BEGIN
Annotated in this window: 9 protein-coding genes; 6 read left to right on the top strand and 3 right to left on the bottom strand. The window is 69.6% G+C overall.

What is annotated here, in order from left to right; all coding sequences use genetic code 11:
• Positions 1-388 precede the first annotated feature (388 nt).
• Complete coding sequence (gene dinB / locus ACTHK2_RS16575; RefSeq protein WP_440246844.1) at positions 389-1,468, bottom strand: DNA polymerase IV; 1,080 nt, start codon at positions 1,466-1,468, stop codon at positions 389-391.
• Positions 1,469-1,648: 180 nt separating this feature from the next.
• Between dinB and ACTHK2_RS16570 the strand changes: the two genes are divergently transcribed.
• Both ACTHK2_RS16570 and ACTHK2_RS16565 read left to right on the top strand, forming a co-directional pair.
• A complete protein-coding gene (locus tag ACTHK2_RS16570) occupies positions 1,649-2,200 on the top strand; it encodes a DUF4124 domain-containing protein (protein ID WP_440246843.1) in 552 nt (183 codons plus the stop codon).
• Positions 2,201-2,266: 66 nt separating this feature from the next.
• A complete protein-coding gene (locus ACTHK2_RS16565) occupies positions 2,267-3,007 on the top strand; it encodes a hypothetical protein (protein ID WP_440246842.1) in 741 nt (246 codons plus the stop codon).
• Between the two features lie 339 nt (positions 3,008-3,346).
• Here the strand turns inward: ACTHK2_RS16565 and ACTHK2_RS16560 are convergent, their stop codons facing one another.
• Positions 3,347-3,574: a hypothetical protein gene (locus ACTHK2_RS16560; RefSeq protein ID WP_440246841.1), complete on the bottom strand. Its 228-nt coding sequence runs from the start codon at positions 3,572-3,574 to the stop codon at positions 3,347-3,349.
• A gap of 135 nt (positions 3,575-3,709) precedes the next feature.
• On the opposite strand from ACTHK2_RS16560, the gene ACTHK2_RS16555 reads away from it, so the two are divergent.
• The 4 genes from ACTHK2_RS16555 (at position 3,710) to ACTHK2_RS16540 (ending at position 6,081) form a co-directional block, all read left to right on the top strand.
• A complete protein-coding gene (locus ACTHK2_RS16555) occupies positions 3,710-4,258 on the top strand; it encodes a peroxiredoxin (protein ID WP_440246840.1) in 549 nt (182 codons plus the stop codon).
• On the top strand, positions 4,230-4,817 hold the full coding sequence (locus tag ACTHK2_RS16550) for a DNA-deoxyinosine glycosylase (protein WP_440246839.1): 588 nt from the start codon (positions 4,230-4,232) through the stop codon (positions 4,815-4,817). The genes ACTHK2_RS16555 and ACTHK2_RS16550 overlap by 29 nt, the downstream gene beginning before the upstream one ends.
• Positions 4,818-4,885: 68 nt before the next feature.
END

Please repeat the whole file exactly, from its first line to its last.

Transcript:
Annotated in this window: 9 protein-coding genes; 6 read left to right on the top strand and 3 right to left on the bottom strand. The window is 69.6% G+C overall.

What is annotated here, in order from left to right; all coding sequences use genetic code 11:
• Positions 1-388 precede the first annotated feature (388 nt).
• Complete coding sequence (gene dinB / locus ACTHK2_RS16575; RefSeq protein WP_440246844.1) at positions 389-1,468, bottom strand: DNA polymerase IV; 1,080 nt, start codon at positions 1,466-1,468, stop codon at positions 389-391.
• Positions 1,469-1,648: 180 nt separating this feature from the next.
• Between dinB and ACTHK2_RS16570 the strand changes: the two genes are divergently transcribed.
• Both ACTHK2_RS16570 and ACTHK2_RS16565 read left to right on the top strand, forming a co-directional pair.
• A complete protein-coding gene (locus tag ACTHK2_RS16570) occupies positions 1,649-2,200 on the top strand; it encodes a DUF4124 domain-containing protein (protein ID WP_440246843.1) in 552 nt (183 codons plus the stop codon).
• Positions 2,201-2,266: 66 nt separating this feature from the next.
• A complete protein-coding gene (locus ACTHK2_RS16565) occupies positions 2,267-3,007 on the top strand; it encodes a hypothetical protein (protein ID WP_440246842.1) in 741 nt (246 codons plus the stop codon).
• Between the two features lie 339 nt (positions 3,008-3,346).
• Here the strand turns inward: ACTHK2_RS16565 and ACTHK2_RS16560 are convergent, their stop codons facing one another.
• Positions 3,347-3,574: a hypothetical protein gene (locus ACTHK2_RS16560; RefSeq protein ID WP_440246841.1), complete on the bottom strand. Its 228-nt coding sequence runs from the start codon at positions 3,572-3,574 to the stop codon at positions 3,347-3,349.
• A gap of 135 nt (positions 3,575-3,709) precedes the next feature.
• On the opposite strand from ACTHK2_RS16560, the gene ACTHK2_RS16555 reads away from it, so the two are divergent.
• The 4 genes from ACTHK2_RS16555 (at position 3,710) to ACTHK2_RS16540 (ending at position 6,081) form a co-directional block, all read left to right on the top strand.
• A complete protein-coding gene (locus ACTHK2_RS16555) occupies positions 3,710-4,258 on the top strand; it encodes a peroxiredoxin (protein ID WP_440246840.1) in 549 nt (182 codons plus the stop codon).
• On the top strand, positions 4,230-4,817 hold the full coding sequence (locus tag ACTHK2_RS16550) for a DNA-deoxyinosine glycosylase (protein WP_440246839.1): 588 nt from the start codon (positions 4,230-4,232) through the stop codon (positions 4,815-4,817). The genes ACTHK2_RS16555 and ACTHK2_RS16550 overlap by 29 nt, the downstream gene beginning before the upstream one ends.
• Positions 4,818-4,885: 68 nt before the next feature.